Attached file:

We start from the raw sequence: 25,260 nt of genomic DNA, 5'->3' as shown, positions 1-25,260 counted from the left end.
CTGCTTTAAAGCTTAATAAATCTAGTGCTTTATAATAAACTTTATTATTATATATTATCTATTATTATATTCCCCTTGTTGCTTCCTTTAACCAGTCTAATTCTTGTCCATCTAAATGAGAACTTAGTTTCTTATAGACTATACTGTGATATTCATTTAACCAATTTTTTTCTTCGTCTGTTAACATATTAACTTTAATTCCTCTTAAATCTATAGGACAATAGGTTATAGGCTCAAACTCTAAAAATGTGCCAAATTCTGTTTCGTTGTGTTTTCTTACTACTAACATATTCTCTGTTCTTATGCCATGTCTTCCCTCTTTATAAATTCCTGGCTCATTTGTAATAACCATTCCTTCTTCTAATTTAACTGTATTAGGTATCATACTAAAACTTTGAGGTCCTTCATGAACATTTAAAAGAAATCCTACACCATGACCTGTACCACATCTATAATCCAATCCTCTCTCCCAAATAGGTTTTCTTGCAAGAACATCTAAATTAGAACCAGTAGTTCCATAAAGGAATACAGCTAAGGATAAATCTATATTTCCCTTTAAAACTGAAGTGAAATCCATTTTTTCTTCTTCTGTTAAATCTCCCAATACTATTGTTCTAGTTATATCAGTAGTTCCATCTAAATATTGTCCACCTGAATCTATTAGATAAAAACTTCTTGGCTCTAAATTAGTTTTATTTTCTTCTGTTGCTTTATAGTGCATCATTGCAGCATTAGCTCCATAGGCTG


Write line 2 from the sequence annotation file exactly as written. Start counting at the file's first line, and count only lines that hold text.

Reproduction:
CTGCTTTAAAGCTTAATAAATCTAGTGCTTTATAATAAACTTTATTATTATATATTATCTATTATTATATTCCCCTTGTTGCTTCCTTTAACCAGTCTAATTCTTGTCCATCTAAATGAGAACTTAGTTTCTTATAGACTATACTGTGATATTCATTTAACCAATTTTTTTCTTCGTCTGTTAACATATTAACTTTAATTCCTCTTAAATCTATAGGACAATAGGTTATAGGCTCAAACTCTAAAAATGTGCCAAATTCTGTTTCGTTGTGTTTTCTTACTACTAACATATTCTCTGTTCTTATGCCATGTCTTCCCTCTTTATAAATTCCTGGCTCATTTGTAATAACCATTCCTTCTTCTAATTTAACTGTATTAGGTATCATACTAAAACTTTGAGGTCCTTCATGAACATTTAAAAGAAATCCTACACCATGACCTGTACCACATCTATAATCCAATCCTCTCTCCCAAATAGGTTTTCTTGCAAGAACATCTAAATTAGAACCAGTAGTTCCATAAAGGAATACAGCTAAGGATAAATCTATATTTCCCTTTAAAACTGAAGTGAAATCCATTTTTTCTTCTTCTGTTAAATCTCCCAATACTATTGTTCTAGTTATATCAGTAGTTCCATCTAAATATTGTCCACCTGAATCTATTAGATAAAAACTTCTTGGCTCTAAATTAGTTTTATTTTCTTCTGTTGCTTTATAGTGCATCATTGCAGCATTAGCTCCATAGGCTG